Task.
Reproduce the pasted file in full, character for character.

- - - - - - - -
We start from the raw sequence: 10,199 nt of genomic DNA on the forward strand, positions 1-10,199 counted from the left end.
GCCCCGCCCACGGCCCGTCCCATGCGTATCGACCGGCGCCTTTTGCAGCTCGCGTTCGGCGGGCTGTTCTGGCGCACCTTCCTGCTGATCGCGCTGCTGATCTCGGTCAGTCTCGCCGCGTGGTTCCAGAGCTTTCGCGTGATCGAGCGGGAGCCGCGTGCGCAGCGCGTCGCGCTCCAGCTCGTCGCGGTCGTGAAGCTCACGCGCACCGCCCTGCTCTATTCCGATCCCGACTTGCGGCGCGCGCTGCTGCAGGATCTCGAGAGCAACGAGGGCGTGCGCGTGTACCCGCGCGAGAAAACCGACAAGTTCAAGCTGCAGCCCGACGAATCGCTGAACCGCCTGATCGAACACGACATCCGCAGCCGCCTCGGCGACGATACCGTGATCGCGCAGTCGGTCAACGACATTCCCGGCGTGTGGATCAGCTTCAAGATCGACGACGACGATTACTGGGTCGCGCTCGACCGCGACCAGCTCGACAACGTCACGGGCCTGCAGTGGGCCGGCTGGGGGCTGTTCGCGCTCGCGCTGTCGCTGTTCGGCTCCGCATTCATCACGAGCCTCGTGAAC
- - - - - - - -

We start from the raw sequence: 10,199 nt of genomic DNA on the forward strand, positions 1-10,199 counted from the left end.
GCCCCGCCCACGGCCCGTCCCATGCGTATCGACCGGCGCCTTTTGCAGCTCGCGTTCGGCGGGCTGTTCTGGCGCACCTTCCTGCTGATCGCGCTGCTGATCTCGGTCAGTCTCGCCGCGTGGTTCCAGAGCTTTCGCGTGATCGAGCGGGAGCCGCGTGCGCAGCGCGTCGCGCTCCAGCTCGTCGCGGTCGTGAAGCTCACGCGCACCGCCCTGCTCTATTCCGATCCCGACTTGCGGCGCGCGCTGCTGCAGGATCTCGAGAGCAACGAGGGCGTGCGCGTGTACCCGCGCGAGAAAACCGACAAGTTCAAGCTGCAGCCCGACGAATCGCTGAACCGCCTGATCGAACACGACATCCGCAGCCGCCTCGGCGACGATACCGTGATCGCGCAGTCGGTCAACGACATTCCCGGCGTGTGGATCAGCTTCAAGATCGACGACGACGATTACTGGGTCGCGCTCGACCGCGACCAGCTCGACAACGTCACGGGCCTGCAGTGGGCCGGCTGGGGGCTGTTCGCGCTCGCGCTGTCGCTGTTCGGCTCCGCATTCATCACGAGCCTCGTGAAC